Thursday 4 February 2010

The Thin Man (1934)

Director: W S Van Dyke
Stars: William Powell, Myrna Loy, Maureen O'Sullivan, Nat Pendleton and Minna Gombell
I'm climbing the stairway to Cinematic Heaven in 2010 to post five reviews a week of films from the IMDb Top 250 List, supposedly the greatest motion pictures of all time. Are they really? Find out here.

W S Van Dyke II, better known within the industry as 'One-Take Woody' because of the speed at which he worked, was given three weeks by MGM to shoot The Thin Man but he only needed twelve days. After all the studio weren't expecting a lot from the project, merely another picture, nothing special. Hollywood studios churned films out in 1934 and most of them were only expected to break even and maybe make a little profit, before being forgotten in favour of the next week's picture. This one did far more than expected, however, not least at the box office where the $231,000 it cost to make turned into $1.4m in ticket receipts. Originally a B movie, it was nonetheless nominated for four Oscars, including one for Best Picture. It spawned five sequels of surprisingly high quality and even began a trend in dog ownership, it suddenly becoming the height of fashion to own a wire haired fox terrier like Asta, the dog in this film.

In 2004 I didn't know what to expect from The Thin Man, knowing only that it was a detective story, though presumably a good one, given that it's an IMDb Top 250 movie and the script was based on a novel by Dashiell Hammett, the virtual creator of the hardboiled detective genre in literature. A former private dick himself, he turned his experience into such successful novels as The Maltese Falcon, another literary classic that became a cinematic classic, albeit on the third attempt, Hollywood remakes not being a modern phenomenon. However The Thin Man is far from being a hardboiled tale and its hero, retired detective Nick Charles, is just as far from being Sam Spade, the tough hero of The Maltese Falcon.

Charles would feel far more at home shelved next to those amateur detectives from the English upper classes that crop up throughout Victorian literature than with Sam Spade and his ilk. To see the difference between the two types, watch Neil Simon's masterful parody Murder By Death which spoofs both Sam Spade (as Sam Diamond) and Nick and Nora Charles (as Dick and Dora Charleston). Simon has Dick Charleston avoid death by virtue of his incredibly good breeding while Sam Diamond is just brutally honest, working the streets tirelessly for his forty bucks a day plus expenses. It's testament to Hammett's reach that he defined both styles.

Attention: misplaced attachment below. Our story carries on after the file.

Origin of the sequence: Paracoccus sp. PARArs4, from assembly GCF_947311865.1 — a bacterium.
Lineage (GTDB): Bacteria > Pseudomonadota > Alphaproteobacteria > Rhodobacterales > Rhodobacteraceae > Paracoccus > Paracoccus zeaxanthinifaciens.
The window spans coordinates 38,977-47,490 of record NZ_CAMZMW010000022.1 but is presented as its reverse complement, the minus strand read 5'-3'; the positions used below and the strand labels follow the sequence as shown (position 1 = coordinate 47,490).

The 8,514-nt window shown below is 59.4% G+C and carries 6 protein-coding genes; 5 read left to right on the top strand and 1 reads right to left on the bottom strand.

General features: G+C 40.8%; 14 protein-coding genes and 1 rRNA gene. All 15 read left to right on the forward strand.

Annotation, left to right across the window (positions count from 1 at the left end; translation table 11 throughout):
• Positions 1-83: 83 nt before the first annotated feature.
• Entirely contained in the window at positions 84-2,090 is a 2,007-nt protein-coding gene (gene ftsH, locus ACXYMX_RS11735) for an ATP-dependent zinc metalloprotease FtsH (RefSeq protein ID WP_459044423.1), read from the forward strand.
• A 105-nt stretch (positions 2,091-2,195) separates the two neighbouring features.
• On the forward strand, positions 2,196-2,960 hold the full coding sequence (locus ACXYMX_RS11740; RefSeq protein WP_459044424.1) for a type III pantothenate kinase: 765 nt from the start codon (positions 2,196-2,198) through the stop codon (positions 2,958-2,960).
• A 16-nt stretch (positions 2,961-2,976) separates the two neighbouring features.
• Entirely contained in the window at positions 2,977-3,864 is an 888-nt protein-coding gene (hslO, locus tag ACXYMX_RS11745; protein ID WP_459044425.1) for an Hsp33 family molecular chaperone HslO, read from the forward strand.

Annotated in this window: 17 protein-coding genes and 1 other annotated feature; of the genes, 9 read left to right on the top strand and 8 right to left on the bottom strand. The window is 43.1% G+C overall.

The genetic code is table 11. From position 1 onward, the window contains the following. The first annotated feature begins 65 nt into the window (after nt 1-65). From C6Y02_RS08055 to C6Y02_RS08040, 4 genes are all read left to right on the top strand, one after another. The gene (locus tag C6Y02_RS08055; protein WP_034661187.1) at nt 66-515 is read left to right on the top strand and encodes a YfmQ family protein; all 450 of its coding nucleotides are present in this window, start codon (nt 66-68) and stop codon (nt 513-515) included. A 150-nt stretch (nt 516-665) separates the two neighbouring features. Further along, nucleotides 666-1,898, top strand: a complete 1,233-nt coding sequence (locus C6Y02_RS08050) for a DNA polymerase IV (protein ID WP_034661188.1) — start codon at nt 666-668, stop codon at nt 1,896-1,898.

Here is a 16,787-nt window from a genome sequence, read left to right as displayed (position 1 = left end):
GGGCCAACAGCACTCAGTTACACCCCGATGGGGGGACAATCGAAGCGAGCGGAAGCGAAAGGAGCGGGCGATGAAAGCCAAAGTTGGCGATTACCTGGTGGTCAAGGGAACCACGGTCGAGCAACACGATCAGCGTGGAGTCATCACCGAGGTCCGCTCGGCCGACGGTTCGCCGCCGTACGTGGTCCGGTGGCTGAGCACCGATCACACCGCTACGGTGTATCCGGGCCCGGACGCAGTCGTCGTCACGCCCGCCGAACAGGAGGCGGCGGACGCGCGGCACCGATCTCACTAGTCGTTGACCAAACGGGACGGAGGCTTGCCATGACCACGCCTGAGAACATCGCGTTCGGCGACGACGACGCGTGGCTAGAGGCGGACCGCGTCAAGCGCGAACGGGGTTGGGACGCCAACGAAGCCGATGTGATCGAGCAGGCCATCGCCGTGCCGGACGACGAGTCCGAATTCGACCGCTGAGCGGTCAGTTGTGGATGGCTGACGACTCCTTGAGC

I should point out that Nick Charles is not the Thin Man of the title, though that would be an easy mistake to make, especially given that all five sequels to this film also included the Thin Man in their titles too. This is utterly misleading because the real Thin Man only appears in this first entry in the series, and then not for long. He's Clyde Wynant, some sort of scientist who invents smelting processes and such, but he quickly disappears from the story, apparently closing up his shop and leaving for parts unknown. He's an absent-minded sort, but not enough to forget his daughter Dorothy's imminent marriage, so she's more than a little worried about his conspicuous absence.

Wynant is divorced, having embarked on an affair with his secretary, Julia Wolf, but she's been taking him for a ride, one that he discovers at the beginning of this film when he realises that $50,000 of government bonds are missing from his safe, to which only he and Julia knew the combination. To make matters worse, when he goes to confront her about it and demand their return, he finds her with a mobster by the name of Morelli, who she's been carrying on with. And that's the end of him. As Julia is such a bad sort, we wonder if he should have stayed with his wife, Mimi, but she turns out to be worth little more.

She's now Mrs Jorgensen, married to a gigolo called Chris who has no money. He wants his wife to get it, preferably from her ex-husband, but of course he's nowhere to be found, merely wiring for cash every now and again through his secretary. His accountant dutifully sends it but can't help but worry himself. And all these shenanigans eventually progress to murder, as you might expect. The first victim is Julia Wolf, and given that she's left clutching Wynant's distinctive watch chain, he becomes the lead suspect. Fortunately for young Dorothy, who is merely trying to get married while this tangle of murder and intrigue unfolds around her, she recognises Nick Charles in a bar.
And here the story really begins, because while the mystery is a capable one, what really sets this film apart from all others is the amazing pairing of William Powell and Myrna Loy as Nick and Nora Charles, one of the great screen couples of all time, which to my mind trumps others like Spencer Tracy and Katharine Hepburn, or to more modern audiences, Michael Douglas and Kathleen Turner. The husband and wife banter, apparently based on Hammett's own relationship with playwright Lillian Hellman, is a joy to behold, and the way in which Powell and Loy bring that dialogue to life is the primary reason that this film was so successful.

Powell was a major name already in 1934, having debuted in the silents twelve years earlier and successfully transitioned to sound, becoming in the process a genuine recognisable star for his portrayals of detective Philo Vance. Myrna Loy had followed a similar path, though she arrived three years later than Powell. Memorable for many exotic roles, she found herself typecast in that sort of character and urgently needed something different to progress in the business. She found it in a screen partnership with Powell that spanned fourteen films, most notably this one, their second together after Manhattan Melodrama, which they made earlier the same year with Clark Gable. Two years later she would literally be crowned Queen of Hollywood, with Gable her King.